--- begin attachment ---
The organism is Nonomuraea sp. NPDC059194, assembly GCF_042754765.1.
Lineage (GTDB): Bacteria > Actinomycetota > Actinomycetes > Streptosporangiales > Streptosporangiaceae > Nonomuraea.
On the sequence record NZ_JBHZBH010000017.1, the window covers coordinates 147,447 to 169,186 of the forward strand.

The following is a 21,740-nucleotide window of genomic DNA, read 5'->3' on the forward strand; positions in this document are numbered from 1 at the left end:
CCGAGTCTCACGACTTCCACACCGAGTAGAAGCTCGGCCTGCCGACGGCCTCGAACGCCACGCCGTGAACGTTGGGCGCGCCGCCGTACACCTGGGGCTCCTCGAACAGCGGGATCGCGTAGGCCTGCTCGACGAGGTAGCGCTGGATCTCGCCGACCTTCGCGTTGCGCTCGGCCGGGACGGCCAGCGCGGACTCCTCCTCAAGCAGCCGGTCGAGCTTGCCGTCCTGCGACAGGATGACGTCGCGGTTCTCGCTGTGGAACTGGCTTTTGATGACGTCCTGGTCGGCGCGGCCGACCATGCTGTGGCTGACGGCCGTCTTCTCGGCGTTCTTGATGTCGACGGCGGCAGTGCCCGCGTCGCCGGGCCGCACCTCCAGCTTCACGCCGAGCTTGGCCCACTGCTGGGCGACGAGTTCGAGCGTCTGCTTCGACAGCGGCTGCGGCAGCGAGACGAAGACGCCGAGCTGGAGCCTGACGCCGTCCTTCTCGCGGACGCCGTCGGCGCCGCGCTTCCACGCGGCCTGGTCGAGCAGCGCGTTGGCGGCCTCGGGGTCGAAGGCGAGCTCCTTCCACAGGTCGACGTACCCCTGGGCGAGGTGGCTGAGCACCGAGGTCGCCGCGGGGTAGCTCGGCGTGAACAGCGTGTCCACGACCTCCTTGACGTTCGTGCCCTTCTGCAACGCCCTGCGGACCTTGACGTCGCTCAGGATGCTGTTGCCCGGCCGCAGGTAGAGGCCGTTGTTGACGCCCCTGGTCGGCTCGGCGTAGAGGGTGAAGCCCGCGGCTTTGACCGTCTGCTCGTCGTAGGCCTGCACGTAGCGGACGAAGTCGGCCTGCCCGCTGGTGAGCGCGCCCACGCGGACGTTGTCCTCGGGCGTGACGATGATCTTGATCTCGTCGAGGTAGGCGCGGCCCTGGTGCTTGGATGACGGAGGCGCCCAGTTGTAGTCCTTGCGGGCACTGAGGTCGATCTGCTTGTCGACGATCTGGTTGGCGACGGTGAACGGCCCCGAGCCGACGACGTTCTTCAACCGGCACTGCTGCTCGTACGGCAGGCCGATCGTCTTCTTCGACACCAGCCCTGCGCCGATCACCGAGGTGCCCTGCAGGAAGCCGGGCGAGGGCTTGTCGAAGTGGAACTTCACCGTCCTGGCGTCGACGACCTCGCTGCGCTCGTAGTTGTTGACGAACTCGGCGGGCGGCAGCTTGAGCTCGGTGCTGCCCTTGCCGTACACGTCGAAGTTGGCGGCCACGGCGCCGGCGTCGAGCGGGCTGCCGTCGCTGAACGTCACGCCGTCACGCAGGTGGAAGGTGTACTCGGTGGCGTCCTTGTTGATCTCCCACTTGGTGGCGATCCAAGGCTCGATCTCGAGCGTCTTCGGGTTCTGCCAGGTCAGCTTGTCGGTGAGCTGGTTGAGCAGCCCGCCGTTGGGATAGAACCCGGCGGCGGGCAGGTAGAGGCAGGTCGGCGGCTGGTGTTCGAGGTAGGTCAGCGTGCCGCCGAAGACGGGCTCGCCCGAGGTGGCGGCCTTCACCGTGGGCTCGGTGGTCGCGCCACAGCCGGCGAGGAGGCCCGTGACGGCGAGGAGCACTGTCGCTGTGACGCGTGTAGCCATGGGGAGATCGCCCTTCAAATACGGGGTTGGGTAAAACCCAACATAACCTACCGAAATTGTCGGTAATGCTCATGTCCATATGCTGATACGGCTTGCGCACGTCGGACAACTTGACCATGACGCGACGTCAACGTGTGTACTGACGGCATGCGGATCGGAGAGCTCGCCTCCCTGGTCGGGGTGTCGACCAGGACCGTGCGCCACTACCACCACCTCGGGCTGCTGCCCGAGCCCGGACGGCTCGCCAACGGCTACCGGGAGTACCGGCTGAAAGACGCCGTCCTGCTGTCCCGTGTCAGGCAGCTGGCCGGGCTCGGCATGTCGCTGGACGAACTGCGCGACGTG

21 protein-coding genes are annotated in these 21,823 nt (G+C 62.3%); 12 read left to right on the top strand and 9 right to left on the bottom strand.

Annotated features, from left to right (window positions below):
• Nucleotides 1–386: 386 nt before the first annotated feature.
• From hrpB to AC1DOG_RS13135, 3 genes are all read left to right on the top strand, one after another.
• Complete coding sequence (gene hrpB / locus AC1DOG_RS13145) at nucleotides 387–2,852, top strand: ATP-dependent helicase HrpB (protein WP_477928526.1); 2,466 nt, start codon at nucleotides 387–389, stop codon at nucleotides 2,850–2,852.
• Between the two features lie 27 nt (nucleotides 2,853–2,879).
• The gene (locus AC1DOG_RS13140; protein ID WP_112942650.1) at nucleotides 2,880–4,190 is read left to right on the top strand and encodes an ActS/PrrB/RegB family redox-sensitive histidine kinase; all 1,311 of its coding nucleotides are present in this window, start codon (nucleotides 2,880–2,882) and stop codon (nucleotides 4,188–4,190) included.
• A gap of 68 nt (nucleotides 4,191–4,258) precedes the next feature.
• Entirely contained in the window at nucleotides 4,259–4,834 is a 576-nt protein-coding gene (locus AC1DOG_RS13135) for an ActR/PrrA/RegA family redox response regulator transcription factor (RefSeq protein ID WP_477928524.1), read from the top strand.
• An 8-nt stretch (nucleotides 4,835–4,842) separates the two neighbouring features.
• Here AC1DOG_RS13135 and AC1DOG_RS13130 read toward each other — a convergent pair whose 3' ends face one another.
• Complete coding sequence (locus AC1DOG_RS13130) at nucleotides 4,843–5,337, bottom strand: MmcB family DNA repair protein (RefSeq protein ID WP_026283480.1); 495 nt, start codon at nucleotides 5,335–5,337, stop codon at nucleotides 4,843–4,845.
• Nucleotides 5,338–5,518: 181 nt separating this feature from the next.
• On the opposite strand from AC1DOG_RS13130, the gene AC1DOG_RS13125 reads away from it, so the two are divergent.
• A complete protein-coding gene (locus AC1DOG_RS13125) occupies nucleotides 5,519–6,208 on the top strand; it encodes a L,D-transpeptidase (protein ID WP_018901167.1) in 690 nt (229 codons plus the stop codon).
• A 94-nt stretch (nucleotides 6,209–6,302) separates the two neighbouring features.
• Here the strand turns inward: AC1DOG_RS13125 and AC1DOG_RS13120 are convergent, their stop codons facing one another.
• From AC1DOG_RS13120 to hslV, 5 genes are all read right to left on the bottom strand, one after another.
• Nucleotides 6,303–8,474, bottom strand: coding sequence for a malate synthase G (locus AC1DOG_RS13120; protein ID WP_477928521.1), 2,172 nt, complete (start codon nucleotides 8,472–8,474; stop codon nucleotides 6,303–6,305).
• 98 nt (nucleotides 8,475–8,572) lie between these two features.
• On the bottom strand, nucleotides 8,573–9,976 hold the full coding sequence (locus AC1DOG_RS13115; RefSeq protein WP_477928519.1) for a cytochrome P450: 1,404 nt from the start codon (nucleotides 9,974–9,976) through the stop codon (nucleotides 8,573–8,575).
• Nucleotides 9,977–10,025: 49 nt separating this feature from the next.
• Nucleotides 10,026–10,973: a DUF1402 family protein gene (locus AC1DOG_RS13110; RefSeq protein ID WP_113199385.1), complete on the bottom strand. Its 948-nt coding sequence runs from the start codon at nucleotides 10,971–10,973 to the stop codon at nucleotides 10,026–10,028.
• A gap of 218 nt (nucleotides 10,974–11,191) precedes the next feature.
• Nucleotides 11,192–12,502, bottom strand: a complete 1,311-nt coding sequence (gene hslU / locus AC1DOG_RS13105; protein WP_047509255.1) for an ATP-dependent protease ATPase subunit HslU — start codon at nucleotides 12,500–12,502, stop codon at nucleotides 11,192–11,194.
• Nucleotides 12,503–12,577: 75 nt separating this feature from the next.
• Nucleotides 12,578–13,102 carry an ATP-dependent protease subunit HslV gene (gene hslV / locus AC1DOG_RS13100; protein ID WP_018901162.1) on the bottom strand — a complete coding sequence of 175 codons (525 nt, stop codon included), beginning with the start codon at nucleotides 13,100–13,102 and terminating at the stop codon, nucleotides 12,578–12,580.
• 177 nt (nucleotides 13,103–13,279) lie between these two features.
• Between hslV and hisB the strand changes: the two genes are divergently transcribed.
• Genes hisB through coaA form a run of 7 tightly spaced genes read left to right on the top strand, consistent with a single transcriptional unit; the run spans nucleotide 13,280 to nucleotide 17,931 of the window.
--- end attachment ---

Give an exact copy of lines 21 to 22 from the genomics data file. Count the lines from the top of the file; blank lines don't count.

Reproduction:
• A 94-nt stretch (nucleotides 6,209–6,302) separates the two neighbouring features.
• Here the strand turns inward: AC1DOG_RS13125 and AC1DOG_RS13120 are convergent, their stop codons facing one another.